FACT AND FIT Initiative – Combating medical misinformation DataLEADS in partnership with BOOM

Photo: Matthew Guay

In the midst of a public health crisis, COVID-19; we find ourselves dependent on the internet for access to reliable medical information. The proliferation of medical misinformation, however, is a growing public health concern that can have serious consequences and can cost lives. From infectious virus to vaccines to cancer drugs and diets, there are tens and thousands of fake health news stories, hoaxes and rumors flooding the internet. While some of this information may only result in a little confusion as to what you should eat or how much exercise you need, others can have more serious effects. For example, as of 29 March, Iran reported more than 200 deaths from the overconsumption of alcohol that surfaced on the internet as prevention for COVID-19. In India, a man committed suicide in Andhra Pradesh allegedly out of fear that he was infected with COVID-19. There is a need for a collaborative approach and action to ensure that people have access to credible information that is backed by evidence and fact-checked by experts. 

DataLEADS in partnership with BOOM, and supported by Google News Initiative are pleased to launch “FACT AND FIT – Combating medical misinformation” – a collaborative initiative to combat medical misinformation in India. This initiative is a part of Google’s global initiative to strengthen fact-checking to fight misinformation around the world, with an immediate focus on the COVID-19 outbreak.

The project will adopt a train-the-trainer model, and train a core team of 25 trainers – comprising of journalists, fact-checkers, public health professionals selected from states across India, who will  subsequently train health journalists and writers in their respective areas and organizations in seven different languages to detect and debunk health misinformation using a number of fact-checking and online verification tools and strategies.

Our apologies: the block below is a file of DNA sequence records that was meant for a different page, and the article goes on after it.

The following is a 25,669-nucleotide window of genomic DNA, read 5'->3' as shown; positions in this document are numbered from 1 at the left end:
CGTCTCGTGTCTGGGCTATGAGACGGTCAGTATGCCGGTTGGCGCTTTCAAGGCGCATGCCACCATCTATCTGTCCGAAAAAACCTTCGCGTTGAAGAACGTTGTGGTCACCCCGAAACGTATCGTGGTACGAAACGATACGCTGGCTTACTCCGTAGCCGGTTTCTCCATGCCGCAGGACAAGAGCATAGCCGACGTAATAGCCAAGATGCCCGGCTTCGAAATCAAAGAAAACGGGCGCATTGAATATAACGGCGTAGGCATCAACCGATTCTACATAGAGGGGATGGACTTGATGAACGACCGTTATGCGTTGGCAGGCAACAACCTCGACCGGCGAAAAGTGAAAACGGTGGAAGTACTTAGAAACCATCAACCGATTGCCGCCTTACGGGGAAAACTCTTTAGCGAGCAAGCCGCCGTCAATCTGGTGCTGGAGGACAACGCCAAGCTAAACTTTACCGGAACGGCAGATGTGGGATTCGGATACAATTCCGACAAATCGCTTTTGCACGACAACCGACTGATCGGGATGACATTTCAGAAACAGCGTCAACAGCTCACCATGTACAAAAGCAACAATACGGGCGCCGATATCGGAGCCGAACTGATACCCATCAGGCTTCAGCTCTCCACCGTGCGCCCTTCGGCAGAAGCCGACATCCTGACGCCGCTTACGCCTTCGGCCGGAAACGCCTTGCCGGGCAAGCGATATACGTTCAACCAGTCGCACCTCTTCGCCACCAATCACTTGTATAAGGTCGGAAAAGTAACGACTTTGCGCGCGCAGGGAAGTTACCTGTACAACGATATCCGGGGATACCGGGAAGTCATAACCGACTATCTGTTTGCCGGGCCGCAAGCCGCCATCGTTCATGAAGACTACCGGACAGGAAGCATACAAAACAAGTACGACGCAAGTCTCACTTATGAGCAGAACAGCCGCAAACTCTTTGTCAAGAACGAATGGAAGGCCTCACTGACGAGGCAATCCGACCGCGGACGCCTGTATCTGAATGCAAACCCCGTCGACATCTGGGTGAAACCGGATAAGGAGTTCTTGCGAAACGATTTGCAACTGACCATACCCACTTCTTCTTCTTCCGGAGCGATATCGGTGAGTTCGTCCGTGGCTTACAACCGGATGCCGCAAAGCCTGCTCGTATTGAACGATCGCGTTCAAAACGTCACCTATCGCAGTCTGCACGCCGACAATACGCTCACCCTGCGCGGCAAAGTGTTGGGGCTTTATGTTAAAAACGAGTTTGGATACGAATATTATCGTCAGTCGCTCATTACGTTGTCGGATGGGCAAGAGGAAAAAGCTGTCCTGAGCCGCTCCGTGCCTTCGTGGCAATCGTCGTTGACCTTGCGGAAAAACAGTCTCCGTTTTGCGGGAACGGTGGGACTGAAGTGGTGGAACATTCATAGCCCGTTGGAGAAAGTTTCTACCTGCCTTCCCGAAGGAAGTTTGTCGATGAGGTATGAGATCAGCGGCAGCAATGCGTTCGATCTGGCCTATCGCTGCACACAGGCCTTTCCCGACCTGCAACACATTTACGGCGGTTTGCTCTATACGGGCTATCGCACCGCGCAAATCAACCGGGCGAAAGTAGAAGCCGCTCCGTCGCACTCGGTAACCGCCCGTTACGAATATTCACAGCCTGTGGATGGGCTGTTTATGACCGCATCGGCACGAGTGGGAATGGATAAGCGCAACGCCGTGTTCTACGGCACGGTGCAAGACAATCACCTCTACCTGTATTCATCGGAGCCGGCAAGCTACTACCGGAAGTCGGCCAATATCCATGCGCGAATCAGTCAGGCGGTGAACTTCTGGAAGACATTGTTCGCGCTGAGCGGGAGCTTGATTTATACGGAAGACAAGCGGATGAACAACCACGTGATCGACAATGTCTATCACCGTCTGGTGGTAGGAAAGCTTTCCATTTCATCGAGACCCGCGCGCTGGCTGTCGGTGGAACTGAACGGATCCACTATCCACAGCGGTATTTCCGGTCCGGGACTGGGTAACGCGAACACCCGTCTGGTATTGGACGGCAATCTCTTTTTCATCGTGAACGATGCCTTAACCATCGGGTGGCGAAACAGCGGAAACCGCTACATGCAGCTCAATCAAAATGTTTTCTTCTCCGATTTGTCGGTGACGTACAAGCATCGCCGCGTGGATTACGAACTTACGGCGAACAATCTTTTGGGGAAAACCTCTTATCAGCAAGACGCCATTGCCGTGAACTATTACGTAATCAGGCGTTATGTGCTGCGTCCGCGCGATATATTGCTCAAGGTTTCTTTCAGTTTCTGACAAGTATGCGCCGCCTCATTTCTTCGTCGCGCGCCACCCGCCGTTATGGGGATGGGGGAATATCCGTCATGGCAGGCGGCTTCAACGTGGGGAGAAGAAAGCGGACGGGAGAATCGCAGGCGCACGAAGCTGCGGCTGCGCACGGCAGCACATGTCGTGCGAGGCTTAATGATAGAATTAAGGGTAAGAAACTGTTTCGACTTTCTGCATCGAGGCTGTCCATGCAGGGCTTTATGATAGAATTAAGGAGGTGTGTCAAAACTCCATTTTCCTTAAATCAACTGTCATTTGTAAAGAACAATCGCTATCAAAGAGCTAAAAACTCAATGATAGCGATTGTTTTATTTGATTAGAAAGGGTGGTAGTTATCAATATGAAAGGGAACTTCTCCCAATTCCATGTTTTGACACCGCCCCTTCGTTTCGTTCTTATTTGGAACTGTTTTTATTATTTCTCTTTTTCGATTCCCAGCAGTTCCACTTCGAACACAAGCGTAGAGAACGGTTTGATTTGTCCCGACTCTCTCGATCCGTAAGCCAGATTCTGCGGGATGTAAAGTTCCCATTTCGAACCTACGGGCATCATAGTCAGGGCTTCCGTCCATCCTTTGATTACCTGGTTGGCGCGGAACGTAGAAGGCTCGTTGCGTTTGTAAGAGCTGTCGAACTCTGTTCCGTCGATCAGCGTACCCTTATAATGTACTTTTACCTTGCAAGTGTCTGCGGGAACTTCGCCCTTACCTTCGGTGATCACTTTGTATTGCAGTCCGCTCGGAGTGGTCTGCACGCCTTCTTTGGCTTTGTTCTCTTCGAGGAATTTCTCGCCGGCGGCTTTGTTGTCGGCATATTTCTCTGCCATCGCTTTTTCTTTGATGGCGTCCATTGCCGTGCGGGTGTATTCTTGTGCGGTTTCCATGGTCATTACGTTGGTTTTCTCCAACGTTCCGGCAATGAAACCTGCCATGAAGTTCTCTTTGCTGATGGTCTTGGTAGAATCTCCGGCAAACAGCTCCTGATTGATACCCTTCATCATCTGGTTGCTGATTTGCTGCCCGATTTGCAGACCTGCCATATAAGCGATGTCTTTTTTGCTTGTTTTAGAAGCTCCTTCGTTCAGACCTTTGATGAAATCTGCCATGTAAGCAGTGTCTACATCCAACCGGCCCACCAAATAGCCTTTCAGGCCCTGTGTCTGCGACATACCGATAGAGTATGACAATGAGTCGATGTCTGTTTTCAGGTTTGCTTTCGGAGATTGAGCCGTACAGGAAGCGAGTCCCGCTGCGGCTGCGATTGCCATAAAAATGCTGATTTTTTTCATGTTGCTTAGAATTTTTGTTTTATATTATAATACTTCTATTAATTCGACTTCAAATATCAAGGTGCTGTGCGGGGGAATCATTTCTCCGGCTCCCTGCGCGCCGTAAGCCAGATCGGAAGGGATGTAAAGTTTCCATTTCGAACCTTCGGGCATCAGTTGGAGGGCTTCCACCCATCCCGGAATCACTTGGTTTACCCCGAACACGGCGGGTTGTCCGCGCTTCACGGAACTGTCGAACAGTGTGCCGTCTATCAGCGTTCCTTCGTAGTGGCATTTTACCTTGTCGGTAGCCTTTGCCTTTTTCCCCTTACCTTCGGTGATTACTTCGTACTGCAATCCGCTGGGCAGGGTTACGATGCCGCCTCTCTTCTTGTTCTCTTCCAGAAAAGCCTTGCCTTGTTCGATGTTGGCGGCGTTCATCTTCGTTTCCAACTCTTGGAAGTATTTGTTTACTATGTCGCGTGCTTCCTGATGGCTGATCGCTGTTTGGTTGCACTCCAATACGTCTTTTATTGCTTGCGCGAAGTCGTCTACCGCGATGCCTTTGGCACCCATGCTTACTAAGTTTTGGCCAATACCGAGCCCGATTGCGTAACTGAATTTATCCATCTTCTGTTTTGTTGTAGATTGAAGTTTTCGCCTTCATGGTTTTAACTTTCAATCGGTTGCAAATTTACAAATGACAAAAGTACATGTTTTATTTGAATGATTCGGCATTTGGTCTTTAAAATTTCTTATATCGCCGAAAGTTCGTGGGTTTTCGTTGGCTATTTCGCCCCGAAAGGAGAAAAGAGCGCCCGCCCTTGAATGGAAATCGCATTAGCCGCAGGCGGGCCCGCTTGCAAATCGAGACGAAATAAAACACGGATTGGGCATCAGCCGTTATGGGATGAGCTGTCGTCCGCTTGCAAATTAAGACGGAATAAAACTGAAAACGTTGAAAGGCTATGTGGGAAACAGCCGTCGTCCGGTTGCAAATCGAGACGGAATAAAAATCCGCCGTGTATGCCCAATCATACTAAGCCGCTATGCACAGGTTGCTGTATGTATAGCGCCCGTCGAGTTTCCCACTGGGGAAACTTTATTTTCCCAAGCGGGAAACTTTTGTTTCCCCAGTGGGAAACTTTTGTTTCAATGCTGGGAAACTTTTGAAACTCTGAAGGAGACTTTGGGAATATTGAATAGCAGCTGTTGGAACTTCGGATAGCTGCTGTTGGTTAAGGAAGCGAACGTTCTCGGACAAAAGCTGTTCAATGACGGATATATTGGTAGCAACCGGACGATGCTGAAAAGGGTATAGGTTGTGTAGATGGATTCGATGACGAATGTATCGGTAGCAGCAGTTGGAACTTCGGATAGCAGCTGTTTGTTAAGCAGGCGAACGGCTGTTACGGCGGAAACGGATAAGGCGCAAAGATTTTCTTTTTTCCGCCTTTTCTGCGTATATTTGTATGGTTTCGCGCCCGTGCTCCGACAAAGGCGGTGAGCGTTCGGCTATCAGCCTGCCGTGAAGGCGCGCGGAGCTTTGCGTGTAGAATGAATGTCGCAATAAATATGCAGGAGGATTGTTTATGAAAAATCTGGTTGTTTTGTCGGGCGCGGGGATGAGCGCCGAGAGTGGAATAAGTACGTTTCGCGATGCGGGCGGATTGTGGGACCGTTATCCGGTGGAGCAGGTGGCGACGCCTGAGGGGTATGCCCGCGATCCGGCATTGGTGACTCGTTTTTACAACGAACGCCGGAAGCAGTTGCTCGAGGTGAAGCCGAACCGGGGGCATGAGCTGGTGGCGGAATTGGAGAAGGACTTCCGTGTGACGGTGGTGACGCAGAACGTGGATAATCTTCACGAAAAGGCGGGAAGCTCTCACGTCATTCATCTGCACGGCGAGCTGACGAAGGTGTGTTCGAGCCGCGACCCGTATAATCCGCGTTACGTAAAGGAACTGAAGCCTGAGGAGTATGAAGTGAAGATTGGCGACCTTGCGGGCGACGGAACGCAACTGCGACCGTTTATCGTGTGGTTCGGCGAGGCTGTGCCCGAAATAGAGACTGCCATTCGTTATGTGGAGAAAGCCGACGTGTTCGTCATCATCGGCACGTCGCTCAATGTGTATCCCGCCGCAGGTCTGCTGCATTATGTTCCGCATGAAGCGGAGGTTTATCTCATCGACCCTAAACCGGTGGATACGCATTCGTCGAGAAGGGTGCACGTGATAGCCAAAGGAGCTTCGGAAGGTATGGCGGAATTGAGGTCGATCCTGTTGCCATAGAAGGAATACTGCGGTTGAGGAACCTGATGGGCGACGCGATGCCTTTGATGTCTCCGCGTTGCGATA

The initiative will also launch a pilot led by a team of doctors, public health professionals, and health and science journalists to systematically track misinformation online and to identify avenues of misinformation and gaps in the availability of credible health information for specific diseases, starting with COVID-19. 

On completion, we expect to train 500 journalists and public health professionals on detecting and debunking health misinformation and piloting a trending topic monitoring project. The result will help calibrate an increase in the output of high-quality information about health that can directly respond to harmful misinformation, and will also provide unique insights into the medical misinformation landscape in India that will hugely benefit other global efforts.

“Helping make sense of the COVID-19 pandemic requires a broad response involving health authorities, journalists, technology platforms and many others. Google News Initiative is delighted to support FACT and FIT and looks forward to learning from its efforts,” said Alexios Mantzarlis- News & Information Credibility Lead at Google News Lab. 

H R Venkatesh, Director, Training and Research at BOOM, said, “Medical misinformation is difficult to debunk and important to have experts involved.  India is a vast country with multiple languages and it is important to reach as many people in as many languages. This program which supports the training of 500 journalists will exponentially increase the efficacy of fact-checking medical misinformation. We believe the task force will play a critical role and are delighted to be part of this initiative.”

Speaking about the initiative, Syed Nazakat, founder and CEO of DataLEADS said health misinformation is a growing problem, harming public health across the world. “As a society, we need better understanding and research on how health related misinformation spreads,” said Syed Nazakat, founder and CEO of DataLEADS. “We need to empower more journalists and fact-checkers with tools and strategies to limit the spread of health misinformation. We need support from doctors, public health specialists and other stakeholders. As countries grapple with an unprecedented COVID-19 crisis, it is now more important than ever to ensure that the information we receive is accurate.”

We invite health journalists, fact-checkers and public health professionals to apply to our training in fact-checking medical information. Information about the training, and a link for registration are available here.

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